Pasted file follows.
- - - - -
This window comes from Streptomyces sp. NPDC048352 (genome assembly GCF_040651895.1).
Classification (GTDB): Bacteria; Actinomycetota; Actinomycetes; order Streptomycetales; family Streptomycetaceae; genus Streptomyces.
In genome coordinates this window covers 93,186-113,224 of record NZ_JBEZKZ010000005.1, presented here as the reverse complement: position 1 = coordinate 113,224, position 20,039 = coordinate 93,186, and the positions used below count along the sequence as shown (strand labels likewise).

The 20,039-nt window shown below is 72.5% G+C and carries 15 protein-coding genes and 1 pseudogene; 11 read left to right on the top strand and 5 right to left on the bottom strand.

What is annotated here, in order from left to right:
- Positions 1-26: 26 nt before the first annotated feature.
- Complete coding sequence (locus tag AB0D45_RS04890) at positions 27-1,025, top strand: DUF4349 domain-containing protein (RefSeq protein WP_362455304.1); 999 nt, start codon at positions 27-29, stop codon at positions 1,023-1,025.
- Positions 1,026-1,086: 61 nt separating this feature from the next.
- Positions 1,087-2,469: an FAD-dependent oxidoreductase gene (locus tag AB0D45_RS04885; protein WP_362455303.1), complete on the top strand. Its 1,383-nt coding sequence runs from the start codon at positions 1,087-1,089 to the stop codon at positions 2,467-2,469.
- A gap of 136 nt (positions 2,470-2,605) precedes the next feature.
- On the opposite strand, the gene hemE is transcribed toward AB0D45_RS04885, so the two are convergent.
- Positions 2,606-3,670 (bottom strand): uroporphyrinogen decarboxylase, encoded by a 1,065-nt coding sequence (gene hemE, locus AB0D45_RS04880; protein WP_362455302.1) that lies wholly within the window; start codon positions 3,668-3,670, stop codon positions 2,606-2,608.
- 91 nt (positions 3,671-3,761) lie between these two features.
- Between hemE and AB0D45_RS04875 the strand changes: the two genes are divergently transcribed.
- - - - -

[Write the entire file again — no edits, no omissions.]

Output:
This window comes from Streptomyces sp. NPDC048352 (genome assembly GCF_040651895.1).
Classification (GTDB): Bacteria; Actinomycetota; Actinomycetes; order Streptomycetales; family Streptomycetaceae; genus Streptomyces.
In genome coordinates this window covers 93,186-113,224 of record NZ_JBEZKZ010000005.1, presented here as the reverse complement: position 1 = coordinate 113,224, position 20,039 = coordinate 93,186, and the positions used below count along the sequence as shown (strand labels likewise).

The 20,039-nt window shown below is 72.5% G+C and carries 15 protein-coding genes and 1 pseudogene; 11 read left to right on the top strand and 5 right to left on the bottom strand.

What is annotated here, in order from left to right:
- Positions 1-26: 26 nt before the first annotated feature.
- Complete coding sequence (locus tag AB0D45_RS04890) at positions 27-1,025, top strand: DUF4349 domain-containing protein (RefSeq protein WP_362455304.1); 999 nt, start codon at positions 27-29, stop codon at positions 1,023-1,025.
- Positions 1,026-1,086: 61 nt separating this feature from the next.
- Positions 1,087-2,469: an FAD-dependent oxidoreductase gene (locus tag AB0D45_RS04885; protein WP_362455303.1), complete on the top strand. Its 1,383-nt coding sequence runs from the start codon at positions 1,087-1,089 to the stop codon at positions 2,467-2,469.
- A gap of 136 nt (positions 2,470-2,605) precedes the next feature.
- On the opposite strand, the gene hemE is transcribed toward AB0D45_RS04885, so the two are convergent.
- Positions 2,606-3,670 (bottom strand): uroporphyrinogen decarboxylase, encoded by a 1,065-nt coding sequence (gene hemE, locus AB0D45_RS04880; protein WP_362455302.1) that lies wholly within the window; start codon positions 3,668-3,670, stop codon positions 2,606-2,608.
- 91 nt (positions 3,671-3,761) lie between these two features.
- Between hemE and AB0D45_RS04875 the strand changes: the two genes are divergently transcribed.